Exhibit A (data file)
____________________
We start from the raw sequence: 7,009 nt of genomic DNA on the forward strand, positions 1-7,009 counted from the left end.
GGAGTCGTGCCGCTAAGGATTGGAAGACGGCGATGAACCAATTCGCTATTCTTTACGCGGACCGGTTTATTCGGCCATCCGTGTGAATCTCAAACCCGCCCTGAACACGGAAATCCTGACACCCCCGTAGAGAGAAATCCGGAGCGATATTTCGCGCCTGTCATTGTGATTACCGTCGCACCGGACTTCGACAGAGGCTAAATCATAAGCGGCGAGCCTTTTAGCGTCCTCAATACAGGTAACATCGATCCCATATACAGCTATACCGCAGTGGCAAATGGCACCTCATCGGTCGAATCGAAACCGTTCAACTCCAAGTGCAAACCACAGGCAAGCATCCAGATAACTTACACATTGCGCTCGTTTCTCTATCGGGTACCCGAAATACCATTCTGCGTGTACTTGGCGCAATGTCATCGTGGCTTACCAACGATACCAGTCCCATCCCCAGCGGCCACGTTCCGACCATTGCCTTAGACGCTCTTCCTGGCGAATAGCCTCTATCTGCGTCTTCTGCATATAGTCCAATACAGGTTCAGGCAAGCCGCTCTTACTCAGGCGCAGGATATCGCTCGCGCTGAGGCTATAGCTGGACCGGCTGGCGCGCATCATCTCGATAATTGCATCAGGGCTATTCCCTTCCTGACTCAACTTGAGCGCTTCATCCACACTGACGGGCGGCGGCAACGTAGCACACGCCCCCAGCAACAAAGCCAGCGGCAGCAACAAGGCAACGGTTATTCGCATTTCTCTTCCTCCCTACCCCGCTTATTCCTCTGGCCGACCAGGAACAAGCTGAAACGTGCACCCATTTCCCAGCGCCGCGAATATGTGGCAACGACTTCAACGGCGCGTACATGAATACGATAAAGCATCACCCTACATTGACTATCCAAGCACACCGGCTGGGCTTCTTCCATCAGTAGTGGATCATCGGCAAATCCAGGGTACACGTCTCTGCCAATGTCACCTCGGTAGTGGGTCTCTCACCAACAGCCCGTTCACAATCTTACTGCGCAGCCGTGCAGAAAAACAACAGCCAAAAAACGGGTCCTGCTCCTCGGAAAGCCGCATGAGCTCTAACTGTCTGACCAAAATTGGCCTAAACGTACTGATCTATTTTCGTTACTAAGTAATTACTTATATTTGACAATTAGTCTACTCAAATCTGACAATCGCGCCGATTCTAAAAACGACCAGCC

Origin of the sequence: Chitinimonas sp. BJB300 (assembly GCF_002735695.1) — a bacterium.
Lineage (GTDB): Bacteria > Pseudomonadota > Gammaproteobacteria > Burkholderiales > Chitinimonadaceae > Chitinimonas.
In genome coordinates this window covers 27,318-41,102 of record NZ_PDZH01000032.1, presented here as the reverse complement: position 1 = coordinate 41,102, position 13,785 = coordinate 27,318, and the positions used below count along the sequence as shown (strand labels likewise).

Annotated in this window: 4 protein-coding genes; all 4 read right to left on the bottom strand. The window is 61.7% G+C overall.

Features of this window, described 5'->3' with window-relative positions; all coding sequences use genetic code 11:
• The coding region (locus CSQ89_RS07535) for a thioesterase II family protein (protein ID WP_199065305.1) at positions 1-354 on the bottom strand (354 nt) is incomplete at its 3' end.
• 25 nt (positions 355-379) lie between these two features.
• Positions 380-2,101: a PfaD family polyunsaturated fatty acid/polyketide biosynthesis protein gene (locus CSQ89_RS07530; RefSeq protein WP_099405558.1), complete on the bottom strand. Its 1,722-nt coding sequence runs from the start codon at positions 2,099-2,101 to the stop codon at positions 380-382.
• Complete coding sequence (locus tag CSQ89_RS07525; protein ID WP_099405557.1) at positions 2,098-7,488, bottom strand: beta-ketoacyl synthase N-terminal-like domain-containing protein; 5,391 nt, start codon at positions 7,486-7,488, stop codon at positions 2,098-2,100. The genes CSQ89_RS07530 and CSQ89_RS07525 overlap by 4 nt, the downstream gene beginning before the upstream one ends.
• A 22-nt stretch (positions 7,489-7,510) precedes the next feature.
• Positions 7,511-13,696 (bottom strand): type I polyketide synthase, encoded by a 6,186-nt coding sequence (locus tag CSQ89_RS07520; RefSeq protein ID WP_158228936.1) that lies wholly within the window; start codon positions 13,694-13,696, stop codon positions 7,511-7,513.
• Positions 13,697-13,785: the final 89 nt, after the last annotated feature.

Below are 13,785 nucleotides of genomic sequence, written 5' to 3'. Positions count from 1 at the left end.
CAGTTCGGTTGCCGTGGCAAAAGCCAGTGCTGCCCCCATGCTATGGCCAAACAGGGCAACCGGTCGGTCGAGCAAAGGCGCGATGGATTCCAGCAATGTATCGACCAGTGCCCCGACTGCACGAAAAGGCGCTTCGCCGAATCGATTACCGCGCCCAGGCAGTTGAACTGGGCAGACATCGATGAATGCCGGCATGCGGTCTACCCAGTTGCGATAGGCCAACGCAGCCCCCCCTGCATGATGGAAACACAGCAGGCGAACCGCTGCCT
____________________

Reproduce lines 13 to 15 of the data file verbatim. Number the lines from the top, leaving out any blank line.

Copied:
• Positions 7,511-13,696 (bottom strand): type I polyketide synthase, encoded by a 6,186-nt coding sequence (locus tag CSQ89_RS07520; RefSeq protein ID WP_158228936.1) that lies wholly within the window; start codon positions 13,694-13,696, stop codon positions 7,511-7,513.
• Positions 13,697-13,785: the final 89 nt, after the last annotated feature.

Below are 13,785 nucleotides of genomic sequence, written 5' to 3'. Positions count from 1 at the left end.